Home > Faculty > W. Tom Wheatley

W. Tom Wheatley

Professor Emeritus

William WheatleyWilliam Tom Wheatley began teaching acting and directing in the Department of Theater in 1973.

A native of New York, Wheatley received his master’s degree in theater from Columbia University in 1956 and his Ph.D. from New York University in 1965. As a student, he was the recipient of two Fulbright scholarships: to Japan in 1963 and Colombia in 1966.

After graduation, he became a member of the Actors Studio in New York, and began his professional career as "Tom Wheatley."

He performed in several Off-Broadway productions, including The Cat and the Canary and Ping Pong. On Broadway, Wheatley appeared in The Shadow of a Gunman and later created the role of Andrew in All the Way Home, alongside Colleen Dewhurst, Lillian Gish and Arthur Hill. Under the direction of Arthur Penn, the production won the Pulitzer Prize and the Tony Award as Best Play of the Year in 1961.

Other credits include performing in New York’s Central Park Shakespeare Festival, and with A.C.T. in San Francisco. In Hollywood, he performed as the "silent Lear" in Robert Wilson's production of King Lear, and worked opposite Burgess Meredith in The Threepenny Opera. He also directed and performed in the London Fringe Theater Festival. He passed away on Oct. 19, 2021.


Home > Faculty > Howard Suber

Howard Suber

Professor Emeritus Recall

During his 50 years on the UCLA faculty, Howard Suber helped establish and also chaired the Critical Studies and Ph.D. programs, UCLA Film & Television Archive and the UCLA TFT Producers Program. He is a former UCLA TFT associate dean.

He is a recipient of UCLA’s Distinguished Teaching Award as well as the prestigious 2013-2014 Dickson Emeriti Professorship Award, the highest honor bestowed upon a retired UCLA faculty member. He has also been a consultant and expert witness to all the major film studios on copyright and creative control issues, and he continues to teach the UCLA TFT courses "Film Structure" and "Strategic Thinking in the Film and Television Industries."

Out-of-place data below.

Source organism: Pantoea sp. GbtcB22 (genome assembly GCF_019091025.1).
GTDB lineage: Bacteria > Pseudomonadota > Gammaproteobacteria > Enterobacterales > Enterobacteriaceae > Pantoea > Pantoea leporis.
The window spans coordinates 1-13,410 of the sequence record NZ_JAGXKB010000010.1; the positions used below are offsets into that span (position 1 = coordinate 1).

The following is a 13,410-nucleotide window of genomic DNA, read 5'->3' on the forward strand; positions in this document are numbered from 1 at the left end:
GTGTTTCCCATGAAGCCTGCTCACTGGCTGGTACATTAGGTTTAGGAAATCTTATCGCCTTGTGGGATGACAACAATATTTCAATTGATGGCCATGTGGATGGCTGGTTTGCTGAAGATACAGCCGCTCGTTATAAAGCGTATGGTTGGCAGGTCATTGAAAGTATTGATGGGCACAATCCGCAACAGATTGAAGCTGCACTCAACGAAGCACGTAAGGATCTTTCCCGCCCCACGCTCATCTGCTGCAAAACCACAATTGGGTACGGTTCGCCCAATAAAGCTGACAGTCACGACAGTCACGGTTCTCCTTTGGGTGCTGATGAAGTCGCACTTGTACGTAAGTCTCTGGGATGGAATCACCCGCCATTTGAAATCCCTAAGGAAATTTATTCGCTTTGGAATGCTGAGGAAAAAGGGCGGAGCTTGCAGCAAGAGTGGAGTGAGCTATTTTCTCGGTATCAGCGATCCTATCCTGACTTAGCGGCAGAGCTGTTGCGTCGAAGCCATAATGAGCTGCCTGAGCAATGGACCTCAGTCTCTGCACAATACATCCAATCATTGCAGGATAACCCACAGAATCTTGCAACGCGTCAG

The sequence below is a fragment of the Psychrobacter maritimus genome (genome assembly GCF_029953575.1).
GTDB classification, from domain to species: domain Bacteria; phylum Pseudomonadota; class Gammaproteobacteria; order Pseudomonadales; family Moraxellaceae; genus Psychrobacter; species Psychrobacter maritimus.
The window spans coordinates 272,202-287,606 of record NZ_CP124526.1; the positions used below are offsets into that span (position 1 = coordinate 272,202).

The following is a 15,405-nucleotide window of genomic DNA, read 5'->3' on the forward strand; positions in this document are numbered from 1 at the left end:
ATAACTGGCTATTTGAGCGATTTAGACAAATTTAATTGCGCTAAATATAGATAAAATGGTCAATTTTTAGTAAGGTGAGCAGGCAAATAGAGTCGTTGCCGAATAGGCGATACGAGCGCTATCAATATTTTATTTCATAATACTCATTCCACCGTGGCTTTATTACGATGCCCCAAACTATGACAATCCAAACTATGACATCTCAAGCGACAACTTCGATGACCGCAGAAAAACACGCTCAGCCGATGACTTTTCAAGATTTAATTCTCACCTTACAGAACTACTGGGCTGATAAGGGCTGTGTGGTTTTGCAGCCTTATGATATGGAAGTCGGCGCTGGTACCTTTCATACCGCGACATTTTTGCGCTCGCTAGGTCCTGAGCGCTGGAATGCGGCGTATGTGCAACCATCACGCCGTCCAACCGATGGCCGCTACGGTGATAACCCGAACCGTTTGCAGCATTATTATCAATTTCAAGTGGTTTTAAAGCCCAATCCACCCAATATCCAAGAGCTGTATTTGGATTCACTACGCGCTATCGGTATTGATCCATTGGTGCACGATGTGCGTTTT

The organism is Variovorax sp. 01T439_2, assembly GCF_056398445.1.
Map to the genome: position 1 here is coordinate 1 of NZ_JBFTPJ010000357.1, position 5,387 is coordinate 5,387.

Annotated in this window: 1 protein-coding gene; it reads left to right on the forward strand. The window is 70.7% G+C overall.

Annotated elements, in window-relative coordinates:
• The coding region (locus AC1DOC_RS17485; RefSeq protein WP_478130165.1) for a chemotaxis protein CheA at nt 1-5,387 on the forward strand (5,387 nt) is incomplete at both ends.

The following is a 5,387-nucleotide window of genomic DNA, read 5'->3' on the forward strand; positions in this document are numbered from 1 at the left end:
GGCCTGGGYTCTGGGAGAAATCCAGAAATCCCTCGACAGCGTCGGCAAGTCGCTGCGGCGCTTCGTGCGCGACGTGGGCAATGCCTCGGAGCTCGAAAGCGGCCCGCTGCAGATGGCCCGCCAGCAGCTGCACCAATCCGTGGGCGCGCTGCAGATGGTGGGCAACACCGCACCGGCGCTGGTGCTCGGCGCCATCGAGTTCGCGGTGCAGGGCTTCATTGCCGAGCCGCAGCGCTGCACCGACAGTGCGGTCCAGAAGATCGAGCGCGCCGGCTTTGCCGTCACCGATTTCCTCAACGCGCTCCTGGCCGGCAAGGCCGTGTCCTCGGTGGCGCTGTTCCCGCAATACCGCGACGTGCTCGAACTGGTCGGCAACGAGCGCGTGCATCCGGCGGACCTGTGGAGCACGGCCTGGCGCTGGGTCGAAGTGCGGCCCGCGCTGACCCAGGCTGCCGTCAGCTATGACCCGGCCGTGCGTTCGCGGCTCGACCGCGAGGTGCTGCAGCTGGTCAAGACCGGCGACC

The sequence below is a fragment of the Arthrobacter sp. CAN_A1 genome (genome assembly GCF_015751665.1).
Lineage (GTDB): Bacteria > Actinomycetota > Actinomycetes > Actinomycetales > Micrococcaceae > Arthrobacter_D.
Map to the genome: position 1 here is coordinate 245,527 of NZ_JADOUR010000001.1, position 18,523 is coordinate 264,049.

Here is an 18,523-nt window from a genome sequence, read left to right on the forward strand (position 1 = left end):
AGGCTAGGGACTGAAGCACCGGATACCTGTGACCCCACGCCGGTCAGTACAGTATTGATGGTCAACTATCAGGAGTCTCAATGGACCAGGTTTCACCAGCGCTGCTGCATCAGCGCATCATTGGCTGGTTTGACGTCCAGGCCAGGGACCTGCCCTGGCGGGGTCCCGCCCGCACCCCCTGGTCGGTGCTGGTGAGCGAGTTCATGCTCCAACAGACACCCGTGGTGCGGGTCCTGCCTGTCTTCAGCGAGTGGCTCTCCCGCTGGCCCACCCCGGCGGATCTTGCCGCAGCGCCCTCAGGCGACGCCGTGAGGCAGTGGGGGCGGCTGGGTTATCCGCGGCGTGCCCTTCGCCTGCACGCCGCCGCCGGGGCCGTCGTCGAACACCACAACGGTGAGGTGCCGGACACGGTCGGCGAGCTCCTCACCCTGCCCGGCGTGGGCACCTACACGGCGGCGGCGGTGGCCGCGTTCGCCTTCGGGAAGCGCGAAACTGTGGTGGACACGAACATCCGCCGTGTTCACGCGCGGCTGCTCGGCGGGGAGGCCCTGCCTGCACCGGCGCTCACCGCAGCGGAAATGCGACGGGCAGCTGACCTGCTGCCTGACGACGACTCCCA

He is the author of The Power of Film (2006) and Letters to Young Filmmakers (2012).


Home > Faculty > Robert Rosen

Robert Rosen

Professor Emeritus; former Dean of the UCLA School of Theater, Film and Television

Educator, critic, preservationist and former dean of the UCLA School of Theater, Film and Television, Robert Rosen has spoken at scholarly, public, and professional meetings in more than twenty nations on subjects related to film criticism, media history, and curatorship. He has published widely in the field of media preservation and has guided the growth of the UCLA Film & Television Archive from a small study collection to the world’s largest university-based holding of original film and television materials.

As a preservationist and historian, he has occupied many positions of leadership in the field. These include: Founding Director of the National Center for Film and Video Preservation at the American Film Institute, the Executive Committee of the International Federation of Film Archives, member of the National Film Preservation Board of the Library of Congress, and Board Member of the Stanford Theater Foundation and the Geffen Playhouse. With Martin Scorsese he was the organizer of the Film foundation on which he currently serves as the founding Chair of the Archivists Council. Rosen was decorated by the French Government as an Officer of Arts and Letters and was awarded the International Documentary Association’s Career Achievement Award for Scholarship and Preservation. For ten years he was the film critic for KCRW National Public Radio and he is an active member of the Los Angeles Film Critics Association. He stepped down as dean of the School in July 2009.